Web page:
Take this assessment to get a baseline of your skills in difficult conversations at the start of this journey. You will take this assessment again at the end of this GrowthTrack to measure your growth. Use the scale below to score yourself. Use your journal to track your scores.


1 – Never True of Me
2 – Rarely True of Me
3 – Sometimes True of Me
4 – Mostly True of Me
5 – Always True of Me

Assessment Questions:

1. I spend time to reflect and prepare before entering into difficult conversations.

2. When entering a difficult conversation, I work to understand the other person’s perspective.

3. When entering into a difficult conversation, I do not presume to know the intentions of the other person.

4. When entering a difficult conversation, I do not focus on who is to blame.

5. When entering into a difficult conversation, I consider the contribution that each of us made to the situation.

6. I am aware of the diverse emotions that I bring to a difficult conversation.

7. In a difficult conversation, I can discuss emotions without becoming emotional.

8. I am aware of the ways a difficult conversation triggers my identity issues.

9. I can intuit the issues that a difficult conversation might trigger in other people.

10. I am able to embrace a complex self-identity (i.e.: not all or nothing).

  1. Anonymous
    Sep 10 2018 12AM
    I am not sure what to make of #8. I don’t know what identity issues mean? I am secure in who Christ has made me to be. If I am misunderstanding the question please enlighten me, I am willing to learn all that I can to be all that Christ has called me to be. Thanks
    • Anonymous
      Nov 5 2018 3PM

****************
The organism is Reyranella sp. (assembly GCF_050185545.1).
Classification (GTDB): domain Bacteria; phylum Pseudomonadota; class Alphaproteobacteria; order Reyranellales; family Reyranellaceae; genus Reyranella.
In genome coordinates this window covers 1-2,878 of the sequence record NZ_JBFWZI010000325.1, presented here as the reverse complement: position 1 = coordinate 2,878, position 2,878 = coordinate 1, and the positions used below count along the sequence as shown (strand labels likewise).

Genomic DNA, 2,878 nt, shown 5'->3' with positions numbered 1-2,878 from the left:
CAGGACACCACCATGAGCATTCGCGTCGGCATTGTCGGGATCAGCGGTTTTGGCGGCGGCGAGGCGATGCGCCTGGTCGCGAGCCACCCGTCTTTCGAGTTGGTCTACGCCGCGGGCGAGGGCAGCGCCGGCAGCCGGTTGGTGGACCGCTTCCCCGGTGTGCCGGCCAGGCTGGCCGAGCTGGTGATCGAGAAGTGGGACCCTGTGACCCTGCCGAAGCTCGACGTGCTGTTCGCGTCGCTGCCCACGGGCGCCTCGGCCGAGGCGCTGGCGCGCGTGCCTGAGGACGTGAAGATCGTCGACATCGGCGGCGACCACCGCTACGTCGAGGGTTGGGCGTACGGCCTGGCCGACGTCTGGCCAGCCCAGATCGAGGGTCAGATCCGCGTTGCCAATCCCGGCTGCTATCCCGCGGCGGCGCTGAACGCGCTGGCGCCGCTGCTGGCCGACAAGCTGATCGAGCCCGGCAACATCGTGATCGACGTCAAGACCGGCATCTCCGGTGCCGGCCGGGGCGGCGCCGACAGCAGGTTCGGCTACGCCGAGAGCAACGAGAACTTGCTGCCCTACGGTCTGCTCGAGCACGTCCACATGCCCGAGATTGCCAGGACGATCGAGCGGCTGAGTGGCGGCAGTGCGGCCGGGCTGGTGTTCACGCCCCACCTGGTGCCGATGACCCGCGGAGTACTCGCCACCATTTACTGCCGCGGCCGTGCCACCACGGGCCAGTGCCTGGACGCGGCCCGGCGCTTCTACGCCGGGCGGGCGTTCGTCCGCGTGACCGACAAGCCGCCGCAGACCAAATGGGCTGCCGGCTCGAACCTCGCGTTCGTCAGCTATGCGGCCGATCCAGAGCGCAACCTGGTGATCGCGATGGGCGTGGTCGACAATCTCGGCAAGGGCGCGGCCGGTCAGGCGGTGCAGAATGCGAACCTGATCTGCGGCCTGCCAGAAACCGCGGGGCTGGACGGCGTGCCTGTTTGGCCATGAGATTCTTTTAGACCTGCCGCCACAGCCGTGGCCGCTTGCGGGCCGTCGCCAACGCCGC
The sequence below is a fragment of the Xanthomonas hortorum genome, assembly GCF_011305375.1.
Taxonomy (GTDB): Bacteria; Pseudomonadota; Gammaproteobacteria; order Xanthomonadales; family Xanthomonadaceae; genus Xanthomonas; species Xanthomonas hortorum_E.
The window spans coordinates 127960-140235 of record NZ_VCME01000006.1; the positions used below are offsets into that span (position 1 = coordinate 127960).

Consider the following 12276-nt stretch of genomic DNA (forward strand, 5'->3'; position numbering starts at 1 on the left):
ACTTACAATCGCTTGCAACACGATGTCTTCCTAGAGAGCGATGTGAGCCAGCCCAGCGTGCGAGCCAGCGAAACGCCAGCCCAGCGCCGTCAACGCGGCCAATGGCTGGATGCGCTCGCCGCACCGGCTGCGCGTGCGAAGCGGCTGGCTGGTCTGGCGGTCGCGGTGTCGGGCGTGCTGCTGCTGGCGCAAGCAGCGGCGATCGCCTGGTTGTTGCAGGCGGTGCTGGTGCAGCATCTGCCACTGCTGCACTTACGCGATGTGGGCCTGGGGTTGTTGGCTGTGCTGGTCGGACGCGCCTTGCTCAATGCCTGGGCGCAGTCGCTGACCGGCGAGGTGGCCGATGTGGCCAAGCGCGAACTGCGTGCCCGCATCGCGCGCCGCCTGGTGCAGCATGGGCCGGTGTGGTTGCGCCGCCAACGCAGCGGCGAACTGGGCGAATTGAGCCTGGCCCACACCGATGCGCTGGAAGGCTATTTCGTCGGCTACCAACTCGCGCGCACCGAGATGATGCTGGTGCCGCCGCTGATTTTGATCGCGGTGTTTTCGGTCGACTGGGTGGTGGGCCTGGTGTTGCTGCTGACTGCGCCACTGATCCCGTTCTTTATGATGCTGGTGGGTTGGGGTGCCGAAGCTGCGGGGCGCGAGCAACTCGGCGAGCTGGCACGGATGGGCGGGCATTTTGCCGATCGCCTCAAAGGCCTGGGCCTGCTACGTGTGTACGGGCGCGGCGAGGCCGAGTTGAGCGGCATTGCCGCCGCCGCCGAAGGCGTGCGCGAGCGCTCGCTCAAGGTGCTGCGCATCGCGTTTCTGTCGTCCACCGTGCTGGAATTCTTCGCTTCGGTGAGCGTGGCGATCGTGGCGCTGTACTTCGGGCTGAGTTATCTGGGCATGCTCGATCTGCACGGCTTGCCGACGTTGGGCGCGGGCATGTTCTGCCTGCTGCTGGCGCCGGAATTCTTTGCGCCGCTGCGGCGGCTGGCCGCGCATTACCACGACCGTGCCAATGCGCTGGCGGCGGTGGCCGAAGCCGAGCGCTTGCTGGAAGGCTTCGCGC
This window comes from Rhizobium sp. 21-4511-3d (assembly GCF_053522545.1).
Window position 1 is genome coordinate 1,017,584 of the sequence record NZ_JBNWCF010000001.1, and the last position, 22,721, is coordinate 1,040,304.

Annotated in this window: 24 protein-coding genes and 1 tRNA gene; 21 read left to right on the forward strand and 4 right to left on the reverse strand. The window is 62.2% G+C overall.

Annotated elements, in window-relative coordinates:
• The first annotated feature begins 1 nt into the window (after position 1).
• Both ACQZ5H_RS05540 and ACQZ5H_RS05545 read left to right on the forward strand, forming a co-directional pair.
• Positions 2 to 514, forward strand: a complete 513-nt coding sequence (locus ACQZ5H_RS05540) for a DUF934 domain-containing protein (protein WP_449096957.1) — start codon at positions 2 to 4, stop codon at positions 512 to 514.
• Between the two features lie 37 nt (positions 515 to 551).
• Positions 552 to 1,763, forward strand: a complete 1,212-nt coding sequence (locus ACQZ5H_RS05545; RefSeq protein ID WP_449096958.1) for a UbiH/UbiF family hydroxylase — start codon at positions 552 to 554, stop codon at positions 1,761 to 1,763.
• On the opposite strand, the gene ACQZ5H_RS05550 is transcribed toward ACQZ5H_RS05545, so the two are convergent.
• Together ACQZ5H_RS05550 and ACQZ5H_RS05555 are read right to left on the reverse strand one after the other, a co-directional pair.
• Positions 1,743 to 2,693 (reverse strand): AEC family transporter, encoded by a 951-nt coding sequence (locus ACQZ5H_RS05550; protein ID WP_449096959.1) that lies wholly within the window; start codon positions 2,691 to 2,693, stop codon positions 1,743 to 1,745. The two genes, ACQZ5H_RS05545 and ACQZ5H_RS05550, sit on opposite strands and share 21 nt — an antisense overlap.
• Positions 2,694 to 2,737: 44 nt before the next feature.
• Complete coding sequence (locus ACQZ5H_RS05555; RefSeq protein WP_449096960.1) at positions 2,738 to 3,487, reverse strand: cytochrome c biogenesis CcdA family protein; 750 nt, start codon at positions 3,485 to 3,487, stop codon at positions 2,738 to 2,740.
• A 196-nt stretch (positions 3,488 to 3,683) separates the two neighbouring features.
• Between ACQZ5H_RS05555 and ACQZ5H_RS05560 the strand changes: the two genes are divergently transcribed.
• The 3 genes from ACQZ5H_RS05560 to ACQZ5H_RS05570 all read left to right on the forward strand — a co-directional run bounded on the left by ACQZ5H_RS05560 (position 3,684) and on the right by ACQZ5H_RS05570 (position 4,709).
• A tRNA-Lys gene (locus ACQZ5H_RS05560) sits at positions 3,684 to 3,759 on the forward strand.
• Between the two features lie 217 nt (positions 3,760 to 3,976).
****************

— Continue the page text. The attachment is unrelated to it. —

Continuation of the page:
Identity is the story we tell about who we are.
      Am I competent?
      Am I a good person?
      Am I worthy of love?
  2. Beth Fleming
    Oct 31 2018 9PM
    Sorry, I was expecting an audio or video link? Aren’t these presentations?
    • The Global Leadership Summit
      Nov 5 2018 7PM
      Hi Beth,

      Our GrowthTracks present the content from GLS18 in various formats, so yes some of the content will be video. The content for this week is an written overview with imagery.

      The Global Leadership Summit

  3. Daphne Keys
    Nov 16 2018 5PM
    I am personally, exceptionally weak in #9. My expectation is we can discuss difficult topics and lay our personal offenses down, but this seems to rarely be the case OR my presentation is way off. My focus for learning will be this one point at this time….then, I’ll revisit and see what else pops up for my greatest weakness.
  4. Yvonne Sinnie
    Jan 14 2019 8PM
    This was great, it was refreshing and encouraging on road of improvement.
  5. Juan Macías
    Feb 2 2019 1PM
    Me doy cuenta que tengo un predisposición antes de cada conversación y esto dificulta mi desempeño. A demás debo mejorar mi estado emocional. Esta parte a sido de gran ayuda. Gracias.